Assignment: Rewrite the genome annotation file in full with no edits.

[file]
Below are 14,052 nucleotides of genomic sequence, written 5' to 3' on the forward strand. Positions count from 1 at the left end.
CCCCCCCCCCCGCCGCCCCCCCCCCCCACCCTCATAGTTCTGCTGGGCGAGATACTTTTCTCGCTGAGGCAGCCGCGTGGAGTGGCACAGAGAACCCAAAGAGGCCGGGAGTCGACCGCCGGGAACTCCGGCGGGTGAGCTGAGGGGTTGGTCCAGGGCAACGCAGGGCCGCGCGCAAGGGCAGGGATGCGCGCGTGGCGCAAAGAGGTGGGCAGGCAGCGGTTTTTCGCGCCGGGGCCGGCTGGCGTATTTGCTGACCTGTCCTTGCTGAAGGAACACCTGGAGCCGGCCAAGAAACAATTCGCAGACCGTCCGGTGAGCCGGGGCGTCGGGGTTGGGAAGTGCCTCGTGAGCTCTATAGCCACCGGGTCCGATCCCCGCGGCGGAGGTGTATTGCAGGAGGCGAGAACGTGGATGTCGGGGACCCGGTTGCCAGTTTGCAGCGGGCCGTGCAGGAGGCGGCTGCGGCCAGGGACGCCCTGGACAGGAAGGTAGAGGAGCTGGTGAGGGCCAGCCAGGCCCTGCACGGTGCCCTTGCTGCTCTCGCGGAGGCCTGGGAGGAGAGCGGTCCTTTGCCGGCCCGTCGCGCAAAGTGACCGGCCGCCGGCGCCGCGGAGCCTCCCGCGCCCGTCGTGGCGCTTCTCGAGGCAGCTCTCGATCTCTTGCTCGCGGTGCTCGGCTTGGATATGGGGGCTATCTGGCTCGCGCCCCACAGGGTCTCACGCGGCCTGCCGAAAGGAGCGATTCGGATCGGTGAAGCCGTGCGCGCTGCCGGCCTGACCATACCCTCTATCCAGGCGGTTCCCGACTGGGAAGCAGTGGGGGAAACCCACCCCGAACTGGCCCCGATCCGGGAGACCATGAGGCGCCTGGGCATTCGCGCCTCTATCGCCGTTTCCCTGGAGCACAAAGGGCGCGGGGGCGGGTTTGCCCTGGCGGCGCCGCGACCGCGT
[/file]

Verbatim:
Below are 14,052 nucleotides of genomic sequence, written 5' to 3' on the forward strand. Positions count from 1 at the left end.
CCCCCCCCCCCGCCGCCCCCCCCCCCCACCCTCATAGTTCTGCTGGGCGAGATACTTTTCTCGCTGAGGCAGCCGCGTGGAGTGGCACAGAGAACCCAAAGAGGCCGGGAGTCGACCGCCGGGAACTCCGGCGGGTGAGCTGAGGGGTTGGTCCAGGGCAACGCAGGGCCGCGCGCAAGGGCAGGGATGCGCGCGTGGCGCAAAGAGGTGGGCAGGCAGCGGTTTTTCGCGCCGGGGCCGGCTGGCGTATTTGCTGACCTGTCCTTGCTGAAGGAACACCTGGAGCCGGCCAAGAAACAATTCGCAGACCGTCCGGTGAGCCGGGGCGTCGGGGTTGGGAAGTGCCTCGTGAGCTCTATAGCCACCGGGTCCGATCCCCGCGGCGGAGGTGTATTGCAGGAGGCGAGAACGTGGATGTCGGGGACCCGGTTGCCAGTTTGCAGCGGGCCGTGCAGGAGGCGGCTGCGGCCAGGGACGCCCTGGACAGGAAGGTAGAGGAGCTGGTGAGGGCCAGCCAGGCCCTGCACGGTGCCCTTGCTGCTCTCGCGGAGGCCTGGGAGGAGAGCGGTCCTTTGCCGGCCCGTCGCGCAAAGTGACCGGCCGCCGGCGCCGCGGAGCCTCCCGCGCCCGTCGTGGCGCTTCTCGAGGCAGCTCTCGATCTCTTGCTCGCGGTGCTCGGCTTGGATATGGGGGCTATCTGGCTCGCGCCCCACAGGGTCTCACGCGGCCTGCCGAAAGGAGCGATTCGGATCGGTGAAGCCGTGCGCGCTGCCGGCCTGACCATACCCTCTATCCAGGCGGTTCCCGACTGGGAAGCAGTGGGGGAAACCCACCCCGAACTGGCCCCGATCCGGGAGACCATGAGGCGCCTGGGCATTCGCGCCTCTATCGCCGTTTCCCTGGAGCACAAAGGGCGCGGGGGCGGGTTTGCCCTGGCGGCGCCGCGACCGCGT